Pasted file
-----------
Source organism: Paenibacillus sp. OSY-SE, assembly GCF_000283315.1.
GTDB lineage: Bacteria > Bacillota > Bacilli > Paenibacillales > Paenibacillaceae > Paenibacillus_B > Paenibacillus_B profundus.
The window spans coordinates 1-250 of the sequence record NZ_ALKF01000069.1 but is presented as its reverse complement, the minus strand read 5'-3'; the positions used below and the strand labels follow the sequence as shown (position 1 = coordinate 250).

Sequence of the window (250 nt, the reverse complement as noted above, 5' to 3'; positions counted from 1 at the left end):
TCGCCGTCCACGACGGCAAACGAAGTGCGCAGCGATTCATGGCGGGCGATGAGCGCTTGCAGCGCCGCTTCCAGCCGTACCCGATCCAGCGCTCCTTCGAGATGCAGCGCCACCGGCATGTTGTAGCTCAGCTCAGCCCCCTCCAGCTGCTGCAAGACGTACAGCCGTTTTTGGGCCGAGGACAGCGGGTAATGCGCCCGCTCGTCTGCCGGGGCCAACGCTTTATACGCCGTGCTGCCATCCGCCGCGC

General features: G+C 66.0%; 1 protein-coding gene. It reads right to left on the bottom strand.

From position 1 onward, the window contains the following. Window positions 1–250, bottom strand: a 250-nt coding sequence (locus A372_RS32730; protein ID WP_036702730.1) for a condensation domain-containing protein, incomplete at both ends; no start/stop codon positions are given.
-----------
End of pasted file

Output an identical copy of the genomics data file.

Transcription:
Source organism: Paenibacillus sp. OSY-SE, assembly GCF_000283315.1.
GTDB lineage: Bacteria > Bacillota > Bacilli > Paenibacillales > Paenibacillaceae > Paenibacillus_B > Paenibacillus_B profundus.
The window spans coordinates 1-250 of the sequence record NZ_ALKF01000069.1 but is presented as its reverse complement, the minus strand read 5'-3'; the positions used below and the strand labels follow the sequence as shown (position 1 = coordinate 250).

Sequence of the window (250 nt, the reverse complement as noted above, 5' to 3'; positions counted from 1 at the left end):
TCGCCGTCCACGACGGCAAACGAAGTGCGCAGCGATTCATGGCGGGCGATGAGCGCTTGCAGCGCCGCTTCCAGCCGTACCCGATCCAGCGCTCCTTCGAGATGCAGCGCCACCGGCATGTTGTAGCTCAGCTCAGCCCCCTCCAGCTGCTGCAAGACGTACAGCCGTTTTTGGGCCGAGGACAGCGGGTAATGCGCCCGCTCGTCTGCCGGGGCCAACGCTTTATACGCCGTGCTGCCATCCGCCGCGC

General features: G+C 66.0%; 1 protein-coding gene. It reads right to left on the bottom strand.

From position 1 onward, the window contains the following. Window positions 1–250, bottom strand: a 250-nt coding sequence (locus A372_RS32730; protein ID WP_036702730.1) for a condensation domain-containing protein, incomplete at both ends; no start/stop codon positions are given.